Salaries in the publishing industry vary according to job type and industry sector. Due to the varied nature of New Zealand publishers it is difficult to report accurately on average salaries. It is generally true those working in trade book publishing earn lower salaries than those in the corporate or public sector. Editors in the publishing industry usually earn between $35,000 and $90,000 per year, depending on experience and the organisation. See Careers.govt.nz for more details about job opportunities.


Are there long-term career prospects in publishing considering the current changes in the sector?

Although publishing is in a period of significant change, most in the industry believe the new environment is bringing opportunities and growth, especially for smaller and niche publishers. People are still reading, and booksellers are reporting record sales figures in recent years, especially around Christmas. The process of professional publishing is one of adding value and quality to that reading experience.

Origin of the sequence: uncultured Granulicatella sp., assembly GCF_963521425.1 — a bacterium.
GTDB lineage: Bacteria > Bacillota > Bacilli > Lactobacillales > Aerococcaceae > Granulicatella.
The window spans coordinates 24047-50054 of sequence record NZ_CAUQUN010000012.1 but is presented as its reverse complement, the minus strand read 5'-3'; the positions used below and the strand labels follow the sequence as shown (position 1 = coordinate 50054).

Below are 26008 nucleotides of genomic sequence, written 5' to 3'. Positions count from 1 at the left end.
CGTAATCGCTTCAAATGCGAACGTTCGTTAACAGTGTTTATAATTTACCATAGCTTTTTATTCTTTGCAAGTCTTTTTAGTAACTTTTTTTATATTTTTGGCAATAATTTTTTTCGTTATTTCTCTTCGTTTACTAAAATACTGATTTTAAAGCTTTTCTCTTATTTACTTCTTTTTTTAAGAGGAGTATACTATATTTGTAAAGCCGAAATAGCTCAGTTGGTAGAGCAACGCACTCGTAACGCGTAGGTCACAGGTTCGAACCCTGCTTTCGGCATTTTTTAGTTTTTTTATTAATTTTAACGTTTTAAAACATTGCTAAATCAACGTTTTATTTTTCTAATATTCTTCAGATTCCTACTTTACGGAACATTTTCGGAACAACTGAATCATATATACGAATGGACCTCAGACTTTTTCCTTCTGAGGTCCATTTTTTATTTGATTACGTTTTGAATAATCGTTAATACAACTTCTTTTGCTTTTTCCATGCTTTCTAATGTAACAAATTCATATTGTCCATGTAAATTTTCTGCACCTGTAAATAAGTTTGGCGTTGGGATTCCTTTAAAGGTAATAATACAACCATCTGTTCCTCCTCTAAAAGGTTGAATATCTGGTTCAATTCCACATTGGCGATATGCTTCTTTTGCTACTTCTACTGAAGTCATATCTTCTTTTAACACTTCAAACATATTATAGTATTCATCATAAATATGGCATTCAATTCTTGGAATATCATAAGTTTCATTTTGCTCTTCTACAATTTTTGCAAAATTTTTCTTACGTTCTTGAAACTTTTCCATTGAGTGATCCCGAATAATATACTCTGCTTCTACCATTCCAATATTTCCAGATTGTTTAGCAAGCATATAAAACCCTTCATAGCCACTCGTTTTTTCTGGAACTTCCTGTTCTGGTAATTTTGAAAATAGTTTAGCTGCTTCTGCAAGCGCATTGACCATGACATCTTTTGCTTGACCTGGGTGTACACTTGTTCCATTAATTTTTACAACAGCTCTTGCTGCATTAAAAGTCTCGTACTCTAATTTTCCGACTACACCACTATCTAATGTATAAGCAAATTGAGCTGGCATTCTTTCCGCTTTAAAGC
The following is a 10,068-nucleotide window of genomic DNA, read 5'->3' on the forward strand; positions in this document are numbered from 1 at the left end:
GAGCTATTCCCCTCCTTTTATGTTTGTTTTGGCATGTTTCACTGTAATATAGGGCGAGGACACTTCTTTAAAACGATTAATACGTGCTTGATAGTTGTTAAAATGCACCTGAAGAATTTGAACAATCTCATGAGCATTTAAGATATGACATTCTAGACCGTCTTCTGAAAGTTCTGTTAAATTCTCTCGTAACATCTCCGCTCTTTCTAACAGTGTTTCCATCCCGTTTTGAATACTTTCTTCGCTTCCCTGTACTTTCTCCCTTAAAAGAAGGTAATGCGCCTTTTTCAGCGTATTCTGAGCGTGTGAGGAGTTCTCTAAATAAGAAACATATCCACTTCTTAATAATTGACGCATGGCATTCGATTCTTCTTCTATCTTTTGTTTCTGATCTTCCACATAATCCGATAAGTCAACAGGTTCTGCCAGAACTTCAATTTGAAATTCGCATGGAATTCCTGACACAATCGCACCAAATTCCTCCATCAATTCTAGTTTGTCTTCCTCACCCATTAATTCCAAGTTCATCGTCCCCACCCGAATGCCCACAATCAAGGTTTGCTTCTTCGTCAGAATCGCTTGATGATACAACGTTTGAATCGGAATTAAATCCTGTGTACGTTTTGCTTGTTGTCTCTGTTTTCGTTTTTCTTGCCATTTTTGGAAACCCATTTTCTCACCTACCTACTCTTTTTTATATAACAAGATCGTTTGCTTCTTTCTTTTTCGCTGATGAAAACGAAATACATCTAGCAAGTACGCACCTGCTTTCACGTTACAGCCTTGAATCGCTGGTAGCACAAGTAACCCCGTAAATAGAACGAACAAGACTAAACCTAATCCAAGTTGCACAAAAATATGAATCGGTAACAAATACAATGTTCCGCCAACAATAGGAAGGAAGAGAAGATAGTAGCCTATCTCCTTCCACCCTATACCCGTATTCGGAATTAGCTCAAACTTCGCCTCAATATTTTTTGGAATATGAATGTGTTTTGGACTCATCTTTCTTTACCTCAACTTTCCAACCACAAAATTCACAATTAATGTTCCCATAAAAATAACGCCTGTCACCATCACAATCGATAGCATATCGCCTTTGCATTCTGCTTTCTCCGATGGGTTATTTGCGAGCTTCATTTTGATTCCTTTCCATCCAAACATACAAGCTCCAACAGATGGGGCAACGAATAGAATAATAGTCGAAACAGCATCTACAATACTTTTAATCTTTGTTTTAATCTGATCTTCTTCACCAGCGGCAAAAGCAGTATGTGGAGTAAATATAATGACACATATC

Anyone can publish a book these days by putting it up on Amazon, why do I need to study for a year to learn about publishing?

It depends what you mean by ‘publishing’. Putting a book in the Amazon store certainly makes it available, but is the book as good as it can be and will it find its widest possible audience? The traditional publishing process can make a good book great. We believe it gives authors the best opportunity to reach their readers, to sell internationally and to develop their careers. And it gives readers the best experience of reading a cleverly commissioned, carefully edited, beautifully designed and accurately targeted publication – and in whatever format they want.


 See also our Publishing Courses FAQ  page.